Centella asiatica or known as ‘pegaga’ in Malaysia, is a popular medicinal herb, which is being used as main ingredient or incorporated into various herbal products. Apart from efficacy, the chemical profile and potential toxic effect of the plant are two important aspects of concern towards ensuring product satisfaction and safety of consumers. This paper reports the qualitative and quantitative chemical analysis of the leaf ethanolic extract of C. asiatica using LCMS/MS. The acute toxiciy effect of the extract and selected marker chemical constituents were further analysed using a zebrafish model. Twenty constituents, were identified and the main chemical marker constituents of the plant viz asiaticoside, asiatic acid, and madecassic acid were further quantified. Asiaticoside was found to be present in higher concentration than the other marker constituents. Meanwhile in the acute toxicity test, the LD50 of the extract on the zebrafish model was determined to be 1250 mg/L while 100% mortality was observed at the highest test concentration of 2500 mg/L. However, acute toxicity evaluation on four marker triterpenoids of the herb, i.e asiatic acid, madecassic acid, asiaticoside and madecassoside, indicated them to be quite safe on the zebrafish model, with no mortality shown for test concentrations between 10 to 500 mg/kg BW.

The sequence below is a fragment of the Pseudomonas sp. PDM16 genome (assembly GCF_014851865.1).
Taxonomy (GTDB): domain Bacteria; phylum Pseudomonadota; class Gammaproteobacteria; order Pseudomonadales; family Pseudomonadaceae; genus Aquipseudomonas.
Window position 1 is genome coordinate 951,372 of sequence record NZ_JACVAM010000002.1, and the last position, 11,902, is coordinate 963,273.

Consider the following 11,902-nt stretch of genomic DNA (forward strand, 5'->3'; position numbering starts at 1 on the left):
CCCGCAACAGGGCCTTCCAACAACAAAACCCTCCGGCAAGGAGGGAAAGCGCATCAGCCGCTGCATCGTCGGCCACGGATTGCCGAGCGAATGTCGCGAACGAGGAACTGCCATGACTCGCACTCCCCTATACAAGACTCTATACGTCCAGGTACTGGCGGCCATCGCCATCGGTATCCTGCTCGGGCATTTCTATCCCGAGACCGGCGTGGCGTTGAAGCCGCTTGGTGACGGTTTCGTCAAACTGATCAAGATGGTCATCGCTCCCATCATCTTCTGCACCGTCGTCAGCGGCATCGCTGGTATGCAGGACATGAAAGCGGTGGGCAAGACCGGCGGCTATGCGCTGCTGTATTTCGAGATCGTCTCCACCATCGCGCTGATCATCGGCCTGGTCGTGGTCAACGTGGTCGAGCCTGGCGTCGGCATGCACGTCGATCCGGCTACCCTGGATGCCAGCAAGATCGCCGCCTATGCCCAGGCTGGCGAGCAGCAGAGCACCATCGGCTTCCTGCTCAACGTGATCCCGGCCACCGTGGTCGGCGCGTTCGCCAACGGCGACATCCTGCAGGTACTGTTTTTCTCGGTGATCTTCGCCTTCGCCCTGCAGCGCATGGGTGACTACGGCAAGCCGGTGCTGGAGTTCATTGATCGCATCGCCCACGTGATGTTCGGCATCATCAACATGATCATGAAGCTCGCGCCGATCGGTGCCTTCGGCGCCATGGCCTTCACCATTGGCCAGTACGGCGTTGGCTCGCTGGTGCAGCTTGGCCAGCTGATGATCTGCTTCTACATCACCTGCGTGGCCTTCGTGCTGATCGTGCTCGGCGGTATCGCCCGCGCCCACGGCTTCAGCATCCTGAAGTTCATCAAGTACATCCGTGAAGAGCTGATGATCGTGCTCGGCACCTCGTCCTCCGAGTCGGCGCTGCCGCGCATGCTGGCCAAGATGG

An ideal model organism for neurotoxicology research should meet several characteristics, such as low cost and amenable for high throughput testing. Javanese medaka (JM) has been widely used in the ecotoxicological studies related to the marine and freshwater environment, but rarely utilized for biomedical research. Therefore, in this study, the applicability of using JM in the neurotoxicology research was assessed using biochemical comparison with an established model organism, the zebrafish. Identification of biochemical changes due to the neurotoxic effects of ethanol and endosulfan was assessed using Fourier Transform Infrared (FTIR) analysis. Treatment with ethanol affected the level of lipids, proteins, glycogens and nucleic acids in the brain of JM. Meanwhile, treatment with endosulfan showed alteration in the level of lipids and nucleic acids. For the zebrafish, exposure to ethanol affected the level of protein, fatty acid and amino acid, and exposure to endosulfan induced alteration in the fatty acids, amino acids, nucleic acids and protein in the brain of zebrafish. The sensitive response of the JM toward chemicals exposure proved that it was a valuable model for neurotoxicology research. More studies need to be conducted to further develop JM as an ideal model organism for neurotoxicology research.